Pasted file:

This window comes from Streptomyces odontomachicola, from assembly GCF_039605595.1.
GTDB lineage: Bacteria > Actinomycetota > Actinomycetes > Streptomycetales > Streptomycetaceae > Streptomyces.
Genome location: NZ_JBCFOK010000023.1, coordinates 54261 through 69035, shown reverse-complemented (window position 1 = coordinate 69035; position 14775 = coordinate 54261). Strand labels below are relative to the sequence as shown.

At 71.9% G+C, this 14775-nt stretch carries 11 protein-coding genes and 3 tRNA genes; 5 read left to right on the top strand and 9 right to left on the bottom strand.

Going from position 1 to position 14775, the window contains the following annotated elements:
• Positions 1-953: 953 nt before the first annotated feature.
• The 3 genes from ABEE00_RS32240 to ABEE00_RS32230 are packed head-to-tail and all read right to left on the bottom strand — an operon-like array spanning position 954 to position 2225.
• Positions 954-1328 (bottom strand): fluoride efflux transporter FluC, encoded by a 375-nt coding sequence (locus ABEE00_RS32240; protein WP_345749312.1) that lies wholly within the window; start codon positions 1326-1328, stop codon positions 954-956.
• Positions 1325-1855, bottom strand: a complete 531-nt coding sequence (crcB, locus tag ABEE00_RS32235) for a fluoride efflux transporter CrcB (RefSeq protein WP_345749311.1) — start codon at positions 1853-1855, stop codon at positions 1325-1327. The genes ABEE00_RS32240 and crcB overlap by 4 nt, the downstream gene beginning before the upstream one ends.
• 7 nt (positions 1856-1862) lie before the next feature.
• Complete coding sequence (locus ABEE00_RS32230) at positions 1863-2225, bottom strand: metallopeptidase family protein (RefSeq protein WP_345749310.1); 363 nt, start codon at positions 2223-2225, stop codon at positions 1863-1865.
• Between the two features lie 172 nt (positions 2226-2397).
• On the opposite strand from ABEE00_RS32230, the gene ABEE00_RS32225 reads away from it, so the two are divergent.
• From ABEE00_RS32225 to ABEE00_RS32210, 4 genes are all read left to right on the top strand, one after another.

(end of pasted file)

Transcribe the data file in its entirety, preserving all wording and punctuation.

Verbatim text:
This window comes from Streptomyces odontomachicola, from assembly GCF_039605595.1.
GTDB lineage: Bacteria > Actinomycetota > Actinomycetes > Streptomycetales > Streptomycetaceae > Streptomyces.
Genome location: NZ_JBCFOK010000023.1, coordinates 54261 through 69035, shown reverse-complemented (window position 1 = coordinate 69035; position 14775 = coordinate 54261). Strand labels below are relative to the sequence as shown.

At 71.9% G+C, this 14775-nt stretch carries 11 protein-coding genes and 3 tRNA genes; 5 read left to right on the top strand and 9 right to left on the bottom strand.

Going from position 1 to position 14775, the window contains the following annotated elements:
• Positions 1-953: 953 nt before the first annotated feature.
• The 3 genes from ABEE00_RS32240 to ABEE00_RS32230 are packed head-to-tail and all read right to left on the bottom strand — an operon-like array spanning position 954 to position 2225.
• Positions 954-1328 (bottom strand): fluoride efflux transporter FluC, encoded by a 375-nt coding sequence (locus ABEE00_RS32240; protein WP_345749312.1) that lies wholly within the window; start codon positions 1326-1328, stop codon positions 954-956.
• Positions 1325-1855, bottom strand: a complete 531-nt coding sequence (crcB, locus tag ABEE00_RS32235) for a fluoride efflux transporter CrcB (RefSeq protein WP_345749311.1) — start codon at positions 1853-1855, stop codon at positions 1325-1327. The genes ABEE00_RS32240 and crcB overlap by 4 nt, the downstream gene beginning before the upstream one ends.
• 7 nt (positions 1856-1862) lie before the next feature.
• Complete coding sequence (locus ABEE00_RS32230) at positions 1863-2225, bottom strand: metallopeptidase family protein (RefSeq protein WP_345749310.1); 363 nt, start codon at positions 2223-2225, stop codon at positions 1863-1865.
• Between the two features lie 172 nt (positions 2226-2397).
• On the opposite strand from ABEE00_RS32230, the gene ABEE00_RS32225 reads away from it, so the two are divergent.
• From ABEE00_RS32225 to ABEE00_RS32210, 4 genes are all read left to right on the top strand, one after another.